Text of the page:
State water bureaucrats are keeping the screws tight on urban water use while a few agro-plutocrats on the west side of the San Joaquin Valley lock in a guaranteed water supply 30-percent larger than the total requirement for Los Angeles and go on planting more almond orchards as the price for the Holy Nut falls. --blj
Valley Public Radio
The Price Of Almonds May Have Met A Slippery Slope
Edward Ezra Romero
Drive anywhere in Central California and you'll find fields of almonds. So many new trees have been planted in recent years that people have begun to wonder whether the growth of the almond industry is unsustainable. It seems like the price of the nut may have met a slippery slope.
It started out with almonds getting a lot of bad press over the last few years. The nut was called out for soaking up too much water, while at the same time farmers were making bank on the tree crop. Meanwhile, the commodity slowly lost value.
Vernon Crowder says the price of the nut per pound has dropped "about 20 percent, maybe just a little bit more, since late 2014." Crowder is part of a Food and Agribusiness Research Advisory Group with Rabobank in Fresno.
That 20 percent equals a loss of around $1.8 billion. Crowder says the problem is too much supply.
Even with the decrease in prices, almond growers are planting new fields of the nut.
Ezra David Romero/Valley Public Radio
"There have been a lot of new almonds planted over the last three years," says Crowder. "And that's probably part of the reason why the crop was a little bigger than we expected this year. And people know there will be more almonds produced this fall as well."
When the price of almonds rose from around $2.50 three years ago to over $4 per pound in 2014, farmers went crazy. Many replaced their lower-priced crops, like grapes or cotton, with fields of almonds. That flooded the market, and the price dropped to around $3 per pound.
The real kicker was the strength of the dollar in 2015. It began to cost more for places like China and India to buy almonds. In turn, Asian markets are shelling out less cash for the crop.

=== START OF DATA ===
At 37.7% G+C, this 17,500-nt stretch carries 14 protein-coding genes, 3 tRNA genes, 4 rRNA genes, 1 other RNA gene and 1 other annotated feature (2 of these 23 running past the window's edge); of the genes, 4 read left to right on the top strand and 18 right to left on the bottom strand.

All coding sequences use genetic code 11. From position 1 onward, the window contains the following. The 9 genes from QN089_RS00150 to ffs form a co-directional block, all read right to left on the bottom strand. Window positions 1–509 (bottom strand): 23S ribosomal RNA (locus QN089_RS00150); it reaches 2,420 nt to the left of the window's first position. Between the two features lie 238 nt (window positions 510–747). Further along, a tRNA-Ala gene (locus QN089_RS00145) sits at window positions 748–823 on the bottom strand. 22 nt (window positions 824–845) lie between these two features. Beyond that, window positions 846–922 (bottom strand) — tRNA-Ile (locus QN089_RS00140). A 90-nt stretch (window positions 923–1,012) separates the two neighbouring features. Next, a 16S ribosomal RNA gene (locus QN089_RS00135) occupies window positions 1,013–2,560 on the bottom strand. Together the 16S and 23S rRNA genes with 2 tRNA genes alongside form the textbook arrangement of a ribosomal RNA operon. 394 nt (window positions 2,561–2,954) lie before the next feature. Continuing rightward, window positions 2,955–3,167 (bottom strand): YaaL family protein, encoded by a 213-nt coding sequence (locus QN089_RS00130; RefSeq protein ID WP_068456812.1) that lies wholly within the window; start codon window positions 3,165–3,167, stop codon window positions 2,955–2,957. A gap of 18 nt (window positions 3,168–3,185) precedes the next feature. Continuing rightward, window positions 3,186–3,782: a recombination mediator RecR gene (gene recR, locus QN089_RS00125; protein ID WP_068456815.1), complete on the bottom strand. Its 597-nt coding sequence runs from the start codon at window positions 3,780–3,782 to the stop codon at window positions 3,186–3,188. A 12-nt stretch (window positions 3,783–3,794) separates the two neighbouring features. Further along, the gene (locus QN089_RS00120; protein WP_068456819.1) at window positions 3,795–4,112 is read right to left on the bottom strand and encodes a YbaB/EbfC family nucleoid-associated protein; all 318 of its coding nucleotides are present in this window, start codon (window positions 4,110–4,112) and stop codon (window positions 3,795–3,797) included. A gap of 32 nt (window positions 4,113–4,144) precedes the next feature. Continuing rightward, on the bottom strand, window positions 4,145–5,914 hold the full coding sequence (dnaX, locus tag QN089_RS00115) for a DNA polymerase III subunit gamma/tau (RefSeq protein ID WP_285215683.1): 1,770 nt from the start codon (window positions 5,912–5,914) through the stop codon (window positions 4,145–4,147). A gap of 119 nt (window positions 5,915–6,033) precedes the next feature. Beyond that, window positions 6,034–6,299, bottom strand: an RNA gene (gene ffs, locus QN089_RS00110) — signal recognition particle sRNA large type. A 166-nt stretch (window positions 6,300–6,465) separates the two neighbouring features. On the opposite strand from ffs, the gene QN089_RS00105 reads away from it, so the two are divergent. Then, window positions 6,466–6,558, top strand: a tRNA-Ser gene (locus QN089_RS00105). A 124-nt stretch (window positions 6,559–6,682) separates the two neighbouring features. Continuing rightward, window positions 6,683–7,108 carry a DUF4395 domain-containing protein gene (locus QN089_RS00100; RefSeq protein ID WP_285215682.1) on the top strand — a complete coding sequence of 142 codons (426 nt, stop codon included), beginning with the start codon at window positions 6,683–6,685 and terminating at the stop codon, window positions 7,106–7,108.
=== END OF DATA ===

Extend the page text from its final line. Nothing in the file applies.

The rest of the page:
"We probably pushed the price up too high," says Darren Rigg. He handles over 50 million pounds of nuts with Meridian Growers in Tulare, Calif.
"It killed off demand, and people at a certain point, they just don't buy," Rigg says. "We're probably coming back into an equilibrium point, but we possibly have overcorrected as well."
He says over-reliance on markets with a lack of infrastructure and shaky finances are the root cause.
"The whole entire industry has dealt with a lot of defaults out of India and Dubai," says Rigg. "Guys going out of business, guys not picking up loads. And some of them just packing up shop and running off to the Himalayas. And so we still have cargo at foreign ports."
In 2015 more than 1.8 billion pounds of almonds were processed in California.
Ezra David Romero/Valley Public Radio
Even with the current decrease in the price per pound of almonds, growers are still earning more than they were five years ago. Almond growers like Joe Del Bosque in Firebaugh, Calif., say they haven't felt the pinch yet.
"Having a couple of good years has given us a good foundation ... to be able to weather this thing," Del Bosque says.
Del Bosque farms more than 600 acres of almonds. And he says he does worry that the high cost of water, coupled with the lower price of almonds, would decrease profits.
"We're not panicking," Del Bosque says. "If the market stays where it is right now, I think we'll still be OK — if we have water that isn't too expensive this coming year."
But this is all a balancing act, and Mother Nature has a role to play. Adequate chill hours – almond trees need to rest in winter under 45 degrees for up to 300 hours for normal growth – and ample rains brought by El Nino could mean a healthy crop. But too large of a yield could depress the price of almonds, leading to fewer dollars in farmers' pockets.